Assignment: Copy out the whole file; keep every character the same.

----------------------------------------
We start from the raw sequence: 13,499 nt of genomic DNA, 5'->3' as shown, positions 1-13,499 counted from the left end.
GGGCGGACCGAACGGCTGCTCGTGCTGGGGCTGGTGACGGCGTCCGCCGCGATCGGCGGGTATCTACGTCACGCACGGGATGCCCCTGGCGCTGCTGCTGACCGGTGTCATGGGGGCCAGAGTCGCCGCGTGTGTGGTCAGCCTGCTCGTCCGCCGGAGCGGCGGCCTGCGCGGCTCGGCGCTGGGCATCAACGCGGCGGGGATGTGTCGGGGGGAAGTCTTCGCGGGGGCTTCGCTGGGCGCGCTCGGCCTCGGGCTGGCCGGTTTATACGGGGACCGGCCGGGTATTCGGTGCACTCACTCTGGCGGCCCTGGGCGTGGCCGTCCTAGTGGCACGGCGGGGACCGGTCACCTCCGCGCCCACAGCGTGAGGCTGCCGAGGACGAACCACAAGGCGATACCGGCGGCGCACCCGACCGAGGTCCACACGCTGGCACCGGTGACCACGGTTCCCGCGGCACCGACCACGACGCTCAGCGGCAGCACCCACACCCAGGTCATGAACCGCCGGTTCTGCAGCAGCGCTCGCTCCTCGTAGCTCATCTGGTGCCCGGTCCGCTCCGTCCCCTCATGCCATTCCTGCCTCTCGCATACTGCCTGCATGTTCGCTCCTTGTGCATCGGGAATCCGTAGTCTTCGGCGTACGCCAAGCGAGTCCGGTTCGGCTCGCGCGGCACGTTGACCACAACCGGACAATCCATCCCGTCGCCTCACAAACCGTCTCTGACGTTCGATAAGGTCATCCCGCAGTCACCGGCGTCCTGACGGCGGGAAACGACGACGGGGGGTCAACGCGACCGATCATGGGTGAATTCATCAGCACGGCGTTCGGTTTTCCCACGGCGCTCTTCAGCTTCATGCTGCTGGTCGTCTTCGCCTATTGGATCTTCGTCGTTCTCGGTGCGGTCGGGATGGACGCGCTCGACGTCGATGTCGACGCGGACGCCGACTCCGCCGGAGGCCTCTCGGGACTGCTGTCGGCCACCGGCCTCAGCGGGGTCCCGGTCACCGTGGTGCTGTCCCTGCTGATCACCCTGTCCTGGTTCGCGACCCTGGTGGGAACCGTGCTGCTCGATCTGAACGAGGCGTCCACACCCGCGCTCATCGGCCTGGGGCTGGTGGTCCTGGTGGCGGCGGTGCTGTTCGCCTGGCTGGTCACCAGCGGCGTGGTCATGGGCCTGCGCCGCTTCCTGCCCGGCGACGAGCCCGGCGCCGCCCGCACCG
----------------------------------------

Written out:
We start from the raw sequence: 13,499 nt of genomic DNA, 5'->3' as shown, positions 1-13,499 counted from the left end.
GGGCGGACCGAACGGCTGCTCGTGCTGGGGCTGGTGACGGCGTCCGCCGCGATCGGCGGGTATCTACGTCACGCACGGGATGCCCCTGGCGCTGCTGCTGACCGGTGTCATGGGGGCCAGAGTCGCCGCGTGTGTGGTCAGCCTGCTCGTCCGCCGGAGCGGCGGCCTGCGCGGCTCGGCGCTGGGCATCAACGCGGCGGGGATGTGTCGGGGGGAAGTCTTCGCGGGGGCTTCGCTGGGCGCGCTCGGCCTCGGGCTGGCCGGTTTATACGGGGACCGGCCGGGTATTCGGTGCACTCACTCTGGCGGCCCTGGGCGTGGCCGTCCTAGTGGCACGGCGGGGACCGGTCACCTCCGCGCCCACAGCGTGAGGCTGCCGAGGACGAACCACAAGGCGATACCGGCGGCGCACCCGACCGAGGTCCACACGCTGGCACCGGTGACCACGGTTCCCGCGGCACCGACCACGACGCTCAGCGGCAGCACCCACACCCAGGTCATGAACCGCCGGTTCTGCAGCAGCGCTCGCTCCTCGTAGCTCATCTGGTGCCCGGTCCGCTCCGTCCCCTCATGCCATTCCTGCCTCTCGCATACTGCCTGCATGTTCGCTCCTTGTGCATCGGGAATCCGTAGTCTTCGGCGTACGCCAAGCGAGTCCGGTTCGGCTCGCGCGGCACGTTGACCACAACCGGACAATCCATCCCGTCGCCTCACAAACCGTCTCTGACGTTCGATAAGGTCATCCCGCAGTCACCGGCGTCCTGACGGCGGGAAACGACGACGGGGGGTCAACGCGACCGATCATGGGTGAATTCATCAGCACGGCGTTCGGTTTTCCCACGGCGCTCTTCAGCTTCATGCTGCTGGTCGTCTTCGCCTATTGGATCTTCGTCGTTCTCGGTGCGGTCGGGATGGACGCGCTCGACGTCGATGTCGACGCGGACGCCGACTCCGCCGGAGGCCTCTCGGGACTGCTGTCGGCCACCGGCCTCAGCGGGGTCCCGGTCACCGTGGTGCTGTCCCTGCTGATCACCCTGTCCTGGTTCGCGACCCTGGTGGGAACCGTGCTGCTCGATCTGAACGAGGCGTCCACACCCGCGCTCATCGGCCTGGGGCTGGTGGTCCTGGTGGCGGCGGTGCTGTTCGCCTGGCTGGTCACCAGCGGCGTGGTCATGGGCCTGCGCCGCTTCCTGCCCGGCGACGAGCCCGGCGCCGCCCGCACCG